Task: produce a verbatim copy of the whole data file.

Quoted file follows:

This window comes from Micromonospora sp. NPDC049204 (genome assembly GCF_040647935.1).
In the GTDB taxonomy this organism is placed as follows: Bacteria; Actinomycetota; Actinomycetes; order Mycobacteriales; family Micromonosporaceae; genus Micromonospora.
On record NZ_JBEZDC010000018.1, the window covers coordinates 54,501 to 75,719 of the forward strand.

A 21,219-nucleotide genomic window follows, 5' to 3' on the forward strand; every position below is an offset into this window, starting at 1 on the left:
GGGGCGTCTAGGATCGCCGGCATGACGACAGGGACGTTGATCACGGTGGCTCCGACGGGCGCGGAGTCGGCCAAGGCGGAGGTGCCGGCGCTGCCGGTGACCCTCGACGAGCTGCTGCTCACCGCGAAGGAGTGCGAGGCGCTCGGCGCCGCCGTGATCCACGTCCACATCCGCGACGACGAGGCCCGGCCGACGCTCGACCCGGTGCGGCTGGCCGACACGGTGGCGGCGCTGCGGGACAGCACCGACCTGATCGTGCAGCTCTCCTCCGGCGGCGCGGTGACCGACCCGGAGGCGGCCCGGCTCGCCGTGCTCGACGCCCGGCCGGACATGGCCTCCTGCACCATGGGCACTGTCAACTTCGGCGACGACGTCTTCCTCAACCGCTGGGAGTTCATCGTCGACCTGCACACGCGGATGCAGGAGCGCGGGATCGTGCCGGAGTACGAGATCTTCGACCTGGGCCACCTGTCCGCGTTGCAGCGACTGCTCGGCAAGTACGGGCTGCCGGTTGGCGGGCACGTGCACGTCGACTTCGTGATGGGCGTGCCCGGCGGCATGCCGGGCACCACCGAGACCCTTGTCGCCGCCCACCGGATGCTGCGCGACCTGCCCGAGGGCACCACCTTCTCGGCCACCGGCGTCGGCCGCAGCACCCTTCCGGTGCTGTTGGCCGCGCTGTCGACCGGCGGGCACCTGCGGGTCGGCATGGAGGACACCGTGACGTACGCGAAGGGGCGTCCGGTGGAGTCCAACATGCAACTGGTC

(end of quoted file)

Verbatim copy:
This window comes from Micromonospora sp. NPDC049204 (genome assembly GCF_040647935.1).
In the GTDB taxonomy this organism is placed as follows: Bacteria; Actinomycetota; Actinomycetes; order Mycobacteriales; family Micromonosporaceae; genus Micromonospora.
On record NZ_JBEZDC010000018.1, the window covers coordinates 54,501 to 75,719 of the forward strand.

A 21,219-nucleotide genomic window follows, 5' to 3' on the forward strand; every position below is an offset into this window, starting at 1 on the left:
GGGGCGTCTAGGATCGCCGGCATGACGACAGGGACGTTGATCACGGTGGCTCCGACGGGCGCGGAGTCGGCCAAGGCGGAGGTGCCGGCGCTGCCGGTGACCCTCGACGAGCTGCTGCTCACCGCGAAGGAGTGCGAGGCGCTCGGCGCCGCCGTGATCCACGTCCACATCCGCGACGACGAGGCCCGGCCGACGCTCGACCCGGTGCGGCTGGCCGACACGGTGGCGGCGCTGCGGGACAGCACCGACCTGATCGTGCAGCTCTCCTCCGGCGGCGCGGTGACCGACCCGGAGGCGGCCCGGCTCGCCGTGCTCGACGCCCGGCCGGACATGGCCTCCTGCACCATGGGCACTGTCAACTTCGGCGACGACGTCTTCCTCAACCGCTGGGAGTTCATCGTCGACCTGCACACGCGGATGCAGGAGCGCGGGATCGTGCCGGAGTACGAGATCTTCGACCTGGGCCACCTGTCCGCGTTGCAGCGACTGCTCGGCAAGTACGGGCTGCCGGTTGGCGGGCACGTGCACGTCGACTTCGTGATGGGCGTGCCCGGCGGCATGCCGGGCACCACCGAGACCCTTGTCGCCGCCCACCGGATGCTGCGCGACCTGCCCGAGGGCACCACCTTCTCGGCCACCGGCGTCGGCCGCAGCACCCTTCCGGTGCTGTTGGCCGCGCTGTCGACCGGCGGGCACCTGCGGGTCGGCATGGAGGACACCGTGACGTACGCGAAGGGGCGTCCGGTGGAGTCCAACATGCAACTGGTC